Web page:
Michigan Sea Grant, “Avian Botulism”
Fox 11 News, “Endangered piping plovers relocated to avoid bird-killing bacteria”
USGS, “Avian Botulism”
Chicago Tribune, “Young piping plovers from Wisconsin released in Lake County to aid their southerly migration”
Juvenile plover photos courtesy Gustavo Ustariz.
Dori Levine has been a plover monitor for the past two years at Chicago’s Montrose Beach. She joined us to share the story of her tattoo of Rose and her thoughts on the 2020 season. When not monitoring plovers, Dori works in Accounts Receivable for a facilities management company.
Q: How did you become a plover monitor?
DL: I was newly a birder. Even when I was younger, I remember my 5th grade teacher talking about an adopt a baby seal program. I was into learning about endangered animals in general. There was a call out that there were endangered plovers at Montrose Beach and if anyone wanted to help watch this endangered species. I was just interested and jumped right in. They sent out a packet [about plover monitoring], and I soaked it up like a sponge.
Q: Why did you get a tattoo of Rose?
DL: I always wanted a tattoo but never knew what I really wanted. It was hard to pick just one thing that I would always love. I enjoyed the time learning about these birds [in 2019] and felt like a mama bear with the chicks and had an affinity with Monty and Rose. And the fact that they were successful and that they might just come back…I was so hopeful. I thought I’d love to see a plover all the time. I’ve always been a water person and a shorebird made sense, especially a piping plover and Rose.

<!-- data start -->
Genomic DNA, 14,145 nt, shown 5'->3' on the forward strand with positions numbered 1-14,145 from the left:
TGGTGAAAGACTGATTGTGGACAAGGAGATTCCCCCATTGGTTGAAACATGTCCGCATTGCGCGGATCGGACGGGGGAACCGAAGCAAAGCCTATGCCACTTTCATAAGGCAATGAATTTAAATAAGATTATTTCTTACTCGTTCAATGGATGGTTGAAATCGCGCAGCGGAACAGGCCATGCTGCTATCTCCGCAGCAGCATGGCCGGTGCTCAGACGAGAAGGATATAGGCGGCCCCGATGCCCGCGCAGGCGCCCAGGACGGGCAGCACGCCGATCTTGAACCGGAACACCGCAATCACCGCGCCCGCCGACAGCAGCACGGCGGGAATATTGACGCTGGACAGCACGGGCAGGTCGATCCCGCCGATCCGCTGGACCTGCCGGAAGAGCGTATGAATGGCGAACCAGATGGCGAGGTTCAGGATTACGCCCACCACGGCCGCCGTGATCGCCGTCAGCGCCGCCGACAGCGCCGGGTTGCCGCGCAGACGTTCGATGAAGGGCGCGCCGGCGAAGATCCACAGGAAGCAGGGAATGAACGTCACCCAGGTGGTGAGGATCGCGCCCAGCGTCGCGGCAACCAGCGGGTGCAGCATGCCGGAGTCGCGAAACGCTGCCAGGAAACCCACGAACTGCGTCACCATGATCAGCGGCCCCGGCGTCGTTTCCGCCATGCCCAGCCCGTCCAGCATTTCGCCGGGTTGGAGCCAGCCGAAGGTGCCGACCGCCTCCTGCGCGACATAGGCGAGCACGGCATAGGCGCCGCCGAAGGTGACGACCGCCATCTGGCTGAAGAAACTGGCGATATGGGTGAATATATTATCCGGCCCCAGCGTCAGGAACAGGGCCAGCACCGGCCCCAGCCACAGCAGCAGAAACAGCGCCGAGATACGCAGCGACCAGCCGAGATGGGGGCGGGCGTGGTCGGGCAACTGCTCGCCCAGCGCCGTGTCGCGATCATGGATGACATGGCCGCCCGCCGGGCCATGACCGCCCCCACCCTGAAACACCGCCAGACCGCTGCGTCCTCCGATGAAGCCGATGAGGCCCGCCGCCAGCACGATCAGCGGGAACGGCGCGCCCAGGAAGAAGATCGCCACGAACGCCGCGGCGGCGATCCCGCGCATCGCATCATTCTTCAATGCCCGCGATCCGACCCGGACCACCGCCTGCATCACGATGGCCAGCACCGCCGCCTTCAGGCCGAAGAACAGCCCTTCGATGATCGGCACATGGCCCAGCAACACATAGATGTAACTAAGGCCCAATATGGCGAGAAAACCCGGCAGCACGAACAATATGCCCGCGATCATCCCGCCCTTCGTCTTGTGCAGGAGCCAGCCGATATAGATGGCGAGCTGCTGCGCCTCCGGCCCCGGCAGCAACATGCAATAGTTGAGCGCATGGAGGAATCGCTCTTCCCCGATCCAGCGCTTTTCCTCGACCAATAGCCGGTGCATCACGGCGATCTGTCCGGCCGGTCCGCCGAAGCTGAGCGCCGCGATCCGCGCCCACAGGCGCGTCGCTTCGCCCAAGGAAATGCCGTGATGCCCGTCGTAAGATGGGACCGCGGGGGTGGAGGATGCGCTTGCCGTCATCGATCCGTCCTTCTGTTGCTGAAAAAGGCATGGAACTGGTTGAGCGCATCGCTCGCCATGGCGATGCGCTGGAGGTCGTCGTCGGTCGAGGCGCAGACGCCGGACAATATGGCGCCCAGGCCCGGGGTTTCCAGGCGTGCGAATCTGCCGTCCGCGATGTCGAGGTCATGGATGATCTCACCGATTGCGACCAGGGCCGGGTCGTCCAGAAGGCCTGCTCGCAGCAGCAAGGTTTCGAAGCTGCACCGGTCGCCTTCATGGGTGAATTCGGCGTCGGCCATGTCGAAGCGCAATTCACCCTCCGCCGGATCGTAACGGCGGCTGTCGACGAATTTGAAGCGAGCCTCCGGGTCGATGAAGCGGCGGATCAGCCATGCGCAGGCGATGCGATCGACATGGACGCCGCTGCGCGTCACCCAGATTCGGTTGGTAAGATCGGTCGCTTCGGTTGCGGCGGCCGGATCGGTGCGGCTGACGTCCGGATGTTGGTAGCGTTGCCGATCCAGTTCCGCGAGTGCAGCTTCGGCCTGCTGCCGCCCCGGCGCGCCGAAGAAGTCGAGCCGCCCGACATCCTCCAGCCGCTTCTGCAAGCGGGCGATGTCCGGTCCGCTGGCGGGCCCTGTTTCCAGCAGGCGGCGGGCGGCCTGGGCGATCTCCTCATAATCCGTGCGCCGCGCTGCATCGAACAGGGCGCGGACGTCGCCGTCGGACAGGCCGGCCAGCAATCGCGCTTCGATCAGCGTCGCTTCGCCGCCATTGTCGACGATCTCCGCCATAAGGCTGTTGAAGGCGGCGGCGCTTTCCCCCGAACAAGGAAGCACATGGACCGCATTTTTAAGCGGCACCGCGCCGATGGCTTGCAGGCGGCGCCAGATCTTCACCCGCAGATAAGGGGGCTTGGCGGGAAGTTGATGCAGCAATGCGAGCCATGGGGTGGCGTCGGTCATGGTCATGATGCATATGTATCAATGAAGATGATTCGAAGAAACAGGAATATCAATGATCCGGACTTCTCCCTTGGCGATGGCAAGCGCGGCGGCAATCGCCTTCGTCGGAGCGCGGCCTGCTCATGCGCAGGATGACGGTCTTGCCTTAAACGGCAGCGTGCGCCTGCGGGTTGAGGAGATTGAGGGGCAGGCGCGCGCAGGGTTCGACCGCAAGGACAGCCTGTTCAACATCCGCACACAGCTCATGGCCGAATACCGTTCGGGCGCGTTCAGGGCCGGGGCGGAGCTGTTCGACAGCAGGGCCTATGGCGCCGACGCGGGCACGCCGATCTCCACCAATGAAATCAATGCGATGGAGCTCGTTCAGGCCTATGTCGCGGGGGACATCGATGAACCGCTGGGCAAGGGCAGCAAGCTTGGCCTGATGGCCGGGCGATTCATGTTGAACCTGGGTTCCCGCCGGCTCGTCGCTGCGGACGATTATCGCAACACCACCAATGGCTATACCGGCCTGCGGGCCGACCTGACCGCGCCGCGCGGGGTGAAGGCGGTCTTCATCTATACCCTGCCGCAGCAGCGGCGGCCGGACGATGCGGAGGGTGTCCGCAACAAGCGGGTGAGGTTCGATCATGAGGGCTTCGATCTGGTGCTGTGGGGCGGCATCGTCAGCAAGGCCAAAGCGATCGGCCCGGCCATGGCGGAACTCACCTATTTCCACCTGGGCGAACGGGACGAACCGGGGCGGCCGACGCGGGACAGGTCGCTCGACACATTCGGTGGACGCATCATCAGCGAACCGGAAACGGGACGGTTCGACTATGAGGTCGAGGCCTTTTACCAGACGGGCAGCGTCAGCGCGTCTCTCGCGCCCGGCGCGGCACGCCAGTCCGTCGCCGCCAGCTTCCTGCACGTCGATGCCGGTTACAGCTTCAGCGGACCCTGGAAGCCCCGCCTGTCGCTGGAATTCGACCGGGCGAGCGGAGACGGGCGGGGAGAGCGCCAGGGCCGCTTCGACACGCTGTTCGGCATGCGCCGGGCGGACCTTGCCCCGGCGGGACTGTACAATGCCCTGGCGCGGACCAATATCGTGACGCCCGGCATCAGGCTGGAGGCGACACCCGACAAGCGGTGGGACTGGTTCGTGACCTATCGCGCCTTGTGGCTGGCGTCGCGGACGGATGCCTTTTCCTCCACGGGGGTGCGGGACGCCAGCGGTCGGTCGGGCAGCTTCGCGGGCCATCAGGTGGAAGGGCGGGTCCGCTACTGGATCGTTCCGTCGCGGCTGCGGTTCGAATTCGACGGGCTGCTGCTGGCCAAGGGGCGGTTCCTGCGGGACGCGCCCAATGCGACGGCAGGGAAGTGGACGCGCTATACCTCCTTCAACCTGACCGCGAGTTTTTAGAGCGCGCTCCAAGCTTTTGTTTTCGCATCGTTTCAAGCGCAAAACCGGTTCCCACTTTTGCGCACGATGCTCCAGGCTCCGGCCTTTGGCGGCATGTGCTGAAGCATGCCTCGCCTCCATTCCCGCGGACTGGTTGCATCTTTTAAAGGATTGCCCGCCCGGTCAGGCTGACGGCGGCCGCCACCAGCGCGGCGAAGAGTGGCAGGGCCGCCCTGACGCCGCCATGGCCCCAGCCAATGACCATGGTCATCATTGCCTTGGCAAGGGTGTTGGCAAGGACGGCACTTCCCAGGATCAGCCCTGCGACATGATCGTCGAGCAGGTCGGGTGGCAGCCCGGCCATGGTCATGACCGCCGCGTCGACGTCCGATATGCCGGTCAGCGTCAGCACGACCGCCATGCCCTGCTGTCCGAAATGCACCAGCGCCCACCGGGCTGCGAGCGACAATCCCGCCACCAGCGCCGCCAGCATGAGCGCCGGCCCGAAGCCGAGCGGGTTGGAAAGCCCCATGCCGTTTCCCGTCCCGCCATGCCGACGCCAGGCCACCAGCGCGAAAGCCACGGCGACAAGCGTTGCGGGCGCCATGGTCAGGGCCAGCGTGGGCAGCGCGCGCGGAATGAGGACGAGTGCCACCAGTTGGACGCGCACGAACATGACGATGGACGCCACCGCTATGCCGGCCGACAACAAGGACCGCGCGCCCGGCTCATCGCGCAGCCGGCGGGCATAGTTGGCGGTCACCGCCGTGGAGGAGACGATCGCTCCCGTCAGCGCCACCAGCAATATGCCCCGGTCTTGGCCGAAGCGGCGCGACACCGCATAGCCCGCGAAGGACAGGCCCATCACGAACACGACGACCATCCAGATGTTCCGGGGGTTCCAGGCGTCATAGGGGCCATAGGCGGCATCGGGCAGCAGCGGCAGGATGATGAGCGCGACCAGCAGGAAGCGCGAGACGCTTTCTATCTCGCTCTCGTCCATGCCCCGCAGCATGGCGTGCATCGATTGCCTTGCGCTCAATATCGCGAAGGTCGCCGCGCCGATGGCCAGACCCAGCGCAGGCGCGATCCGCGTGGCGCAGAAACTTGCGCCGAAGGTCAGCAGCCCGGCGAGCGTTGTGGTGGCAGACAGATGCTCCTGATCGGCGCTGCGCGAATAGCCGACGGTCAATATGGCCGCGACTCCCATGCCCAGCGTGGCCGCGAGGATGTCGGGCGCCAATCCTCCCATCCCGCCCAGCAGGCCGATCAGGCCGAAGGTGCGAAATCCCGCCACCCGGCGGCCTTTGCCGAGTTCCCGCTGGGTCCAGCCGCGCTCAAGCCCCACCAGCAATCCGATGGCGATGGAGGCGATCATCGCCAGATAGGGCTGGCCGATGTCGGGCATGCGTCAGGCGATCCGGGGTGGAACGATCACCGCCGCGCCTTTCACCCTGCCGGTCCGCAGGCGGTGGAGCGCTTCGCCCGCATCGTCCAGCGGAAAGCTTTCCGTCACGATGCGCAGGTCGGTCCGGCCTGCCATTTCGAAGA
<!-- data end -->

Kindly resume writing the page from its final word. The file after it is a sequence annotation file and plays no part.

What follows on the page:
Q: Why Rose and not Monty? Was it something about her in particular?
DL: I love Rose. I thought it was funny last year when she was not leaving, and Monty had to fight her to leave. I was drawn more to Rose. I liked how her [neck] band was thicker and not straight and a little rough around the edges. For whatever reason I thought that she was a little feisty mama and I liked that. So I do call my tattoo Rose in honor of her.
I never looked back I just thought [the tattoo] reminded me of the whole experience and my love for this bird I never even knew existed before. After volunteering for the 2019 piping plover watch, I felt like it was a way to memorialize this time for me.
Q: What are your thoughts looking back on two years of piping plover monitoring and Monty and Rose?
DL: I think I was much more stressed last year. There were dogs—off-leash and on-leash—volleyballs, predators and lots of people around. It was a lot to keep track of, especially when the chicks were just running all over the place. It was a little more stressful.
This year—man did they choose a great nesting site—but it was hard to watch them on the nest. You were literally looking for a head or tail between two slices of grass. ‘Who’s here is it Monty or Rose?’ You couldn’t see who was who. It was so difficult to see.
But it was less stressful with less people on the beach, less animals, no balls, and no music. For the most part it was a pretty calm time. I think all the volunteers would agree with that. I for one thought it was a privilege to be at the beach. To me birdwatching is meditative. It was a privilege just to be out there and being able to learn about them.